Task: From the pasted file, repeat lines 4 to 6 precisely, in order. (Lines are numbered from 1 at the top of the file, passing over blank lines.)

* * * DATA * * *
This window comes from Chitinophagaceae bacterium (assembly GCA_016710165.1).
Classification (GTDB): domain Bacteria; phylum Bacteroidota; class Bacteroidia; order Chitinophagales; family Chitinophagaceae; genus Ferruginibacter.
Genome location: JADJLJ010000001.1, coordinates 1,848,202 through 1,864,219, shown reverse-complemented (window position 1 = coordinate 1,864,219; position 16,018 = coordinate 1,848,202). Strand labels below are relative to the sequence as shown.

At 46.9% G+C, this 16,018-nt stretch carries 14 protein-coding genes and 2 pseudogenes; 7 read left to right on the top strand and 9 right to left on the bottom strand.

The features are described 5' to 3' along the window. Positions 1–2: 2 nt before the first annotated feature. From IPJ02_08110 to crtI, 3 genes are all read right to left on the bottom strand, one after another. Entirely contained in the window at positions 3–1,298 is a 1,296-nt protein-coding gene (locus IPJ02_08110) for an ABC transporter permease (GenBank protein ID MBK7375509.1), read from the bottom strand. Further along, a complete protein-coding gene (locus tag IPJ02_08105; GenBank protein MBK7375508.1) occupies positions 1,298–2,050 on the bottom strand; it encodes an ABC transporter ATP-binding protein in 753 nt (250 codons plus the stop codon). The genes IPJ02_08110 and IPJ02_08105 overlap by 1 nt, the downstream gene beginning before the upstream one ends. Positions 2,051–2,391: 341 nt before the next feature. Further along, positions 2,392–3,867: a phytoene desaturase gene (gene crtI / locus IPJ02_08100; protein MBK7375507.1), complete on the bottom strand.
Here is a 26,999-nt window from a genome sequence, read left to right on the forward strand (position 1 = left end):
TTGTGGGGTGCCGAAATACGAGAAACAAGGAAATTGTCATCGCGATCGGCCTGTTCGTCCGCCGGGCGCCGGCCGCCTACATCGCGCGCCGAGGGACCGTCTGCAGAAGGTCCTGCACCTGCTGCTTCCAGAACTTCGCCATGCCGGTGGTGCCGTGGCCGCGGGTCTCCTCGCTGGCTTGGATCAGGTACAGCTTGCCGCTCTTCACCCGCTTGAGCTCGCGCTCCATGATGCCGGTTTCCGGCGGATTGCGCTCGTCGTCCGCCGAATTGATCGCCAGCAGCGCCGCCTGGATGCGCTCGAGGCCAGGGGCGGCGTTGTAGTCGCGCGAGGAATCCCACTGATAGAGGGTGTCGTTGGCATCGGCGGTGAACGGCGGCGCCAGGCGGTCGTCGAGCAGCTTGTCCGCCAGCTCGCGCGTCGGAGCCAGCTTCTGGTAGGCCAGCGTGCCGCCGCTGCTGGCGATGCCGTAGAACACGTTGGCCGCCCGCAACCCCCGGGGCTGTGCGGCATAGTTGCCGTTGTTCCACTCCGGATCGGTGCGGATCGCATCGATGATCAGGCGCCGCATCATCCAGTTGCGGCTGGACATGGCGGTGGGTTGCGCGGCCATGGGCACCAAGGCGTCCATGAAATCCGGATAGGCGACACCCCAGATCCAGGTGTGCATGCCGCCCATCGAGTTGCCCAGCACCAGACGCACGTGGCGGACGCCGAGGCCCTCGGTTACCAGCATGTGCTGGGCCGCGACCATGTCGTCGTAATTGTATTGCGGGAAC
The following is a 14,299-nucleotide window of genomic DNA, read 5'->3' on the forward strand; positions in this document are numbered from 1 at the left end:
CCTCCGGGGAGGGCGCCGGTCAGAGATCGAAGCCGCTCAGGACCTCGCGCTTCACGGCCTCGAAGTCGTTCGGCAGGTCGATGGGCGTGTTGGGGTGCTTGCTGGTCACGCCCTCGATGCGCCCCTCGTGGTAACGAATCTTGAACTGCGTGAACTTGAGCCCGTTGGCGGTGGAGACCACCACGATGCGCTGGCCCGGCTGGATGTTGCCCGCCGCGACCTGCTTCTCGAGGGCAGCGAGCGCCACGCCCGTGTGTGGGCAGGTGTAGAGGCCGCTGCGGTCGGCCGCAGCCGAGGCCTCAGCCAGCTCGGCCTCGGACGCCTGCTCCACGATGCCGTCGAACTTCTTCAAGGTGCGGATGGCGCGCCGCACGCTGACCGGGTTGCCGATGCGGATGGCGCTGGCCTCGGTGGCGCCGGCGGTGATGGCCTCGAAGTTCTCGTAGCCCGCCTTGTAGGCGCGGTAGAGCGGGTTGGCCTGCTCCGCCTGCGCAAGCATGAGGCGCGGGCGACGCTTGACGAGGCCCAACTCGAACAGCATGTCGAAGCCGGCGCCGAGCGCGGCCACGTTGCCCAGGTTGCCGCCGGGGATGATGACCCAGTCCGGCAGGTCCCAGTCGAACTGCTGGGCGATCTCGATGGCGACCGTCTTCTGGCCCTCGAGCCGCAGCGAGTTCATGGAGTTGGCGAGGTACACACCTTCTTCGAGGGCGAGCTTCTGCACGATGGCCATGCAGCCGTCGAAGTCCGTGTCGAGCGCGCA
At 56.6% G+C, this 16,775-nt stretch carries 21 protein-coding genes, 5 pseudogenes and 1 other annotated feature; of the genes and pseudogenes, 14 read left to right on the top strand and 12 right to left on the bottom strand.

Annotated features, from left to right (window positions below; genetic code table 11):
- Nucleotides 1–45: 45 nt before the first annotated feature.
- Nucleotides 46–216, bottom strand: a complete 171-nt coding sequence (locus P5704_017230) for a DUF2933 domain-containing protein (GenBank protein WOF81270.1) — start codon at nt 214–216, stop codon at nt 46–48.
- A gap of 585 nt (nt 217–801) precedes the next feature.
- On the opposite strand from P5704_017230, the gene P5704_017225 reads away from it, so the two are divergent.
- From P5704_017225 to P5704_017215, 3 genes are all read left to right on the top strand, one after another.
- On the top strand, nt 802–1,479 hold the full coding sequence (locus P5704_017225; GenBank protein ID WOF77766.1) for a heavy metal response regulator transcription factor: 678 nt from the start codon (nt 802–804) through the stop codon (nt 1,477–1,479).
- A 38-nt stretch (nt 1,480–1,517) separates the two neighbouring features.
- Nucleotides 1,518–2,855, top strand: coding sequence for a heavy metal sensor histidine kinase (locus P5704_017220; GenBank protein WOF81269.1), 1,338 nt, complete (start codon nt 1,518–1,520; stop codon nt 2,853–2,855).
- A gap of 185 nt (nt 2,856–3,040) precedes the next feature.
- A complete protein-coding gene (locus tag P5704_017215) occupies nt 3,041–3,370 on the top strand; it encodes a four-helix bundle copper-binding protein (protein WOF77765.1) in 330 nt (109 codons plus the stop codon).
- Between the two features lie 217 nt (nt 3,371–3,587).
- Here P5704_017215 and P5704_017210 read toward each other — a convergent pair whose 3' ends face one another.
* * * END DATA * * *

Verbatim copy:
At 46.9% G+C, this 16,018-nt stretch carries 14 protein-coding genes and 2 pseudogenes; 7 read left to right on the top strand and 9 right to left on the bottom strand.

The features are described 5' to 3' along the window. Positions 1–2: 2 nt before the first annotated feature. From IPJ02_08110 to crtI, 3 genes are all read right to left on the bottom strand, one after another. Entirely contained in the window at positions 3–1,298 is a 1,296-nt protein-coding gene (locus IPJ02_08110) for an ABC transporter permease (GenBank protein ID MBK7375509.1), read from the bottom strand. Further along, a complete protein-coding gene (locus tag IPJ02_08105; GenBank protein MBK7375508.1) occupies positions 1,298–2,050 on the bottom strand; it encodes an ABC transporter ATP-binding protein in 753 nt (250 codons plus the stop codon). The genes IPJ02_08110 and IPJ02_08105 overlap by 1 nt, the downstream gene beginning before the upstream one ends. Positions 2,051–2,391: 341 nt before the next feature. Further along, positions 2,392–3,867: a phytoene desaturase gene (gene crtI / locus IPJ02_08100; protein MBK7375507.1), complete on the bottom strand.
Here is a 26,999-nt window from a genome sequence, read left to right on the forward strand (position 1 = left end):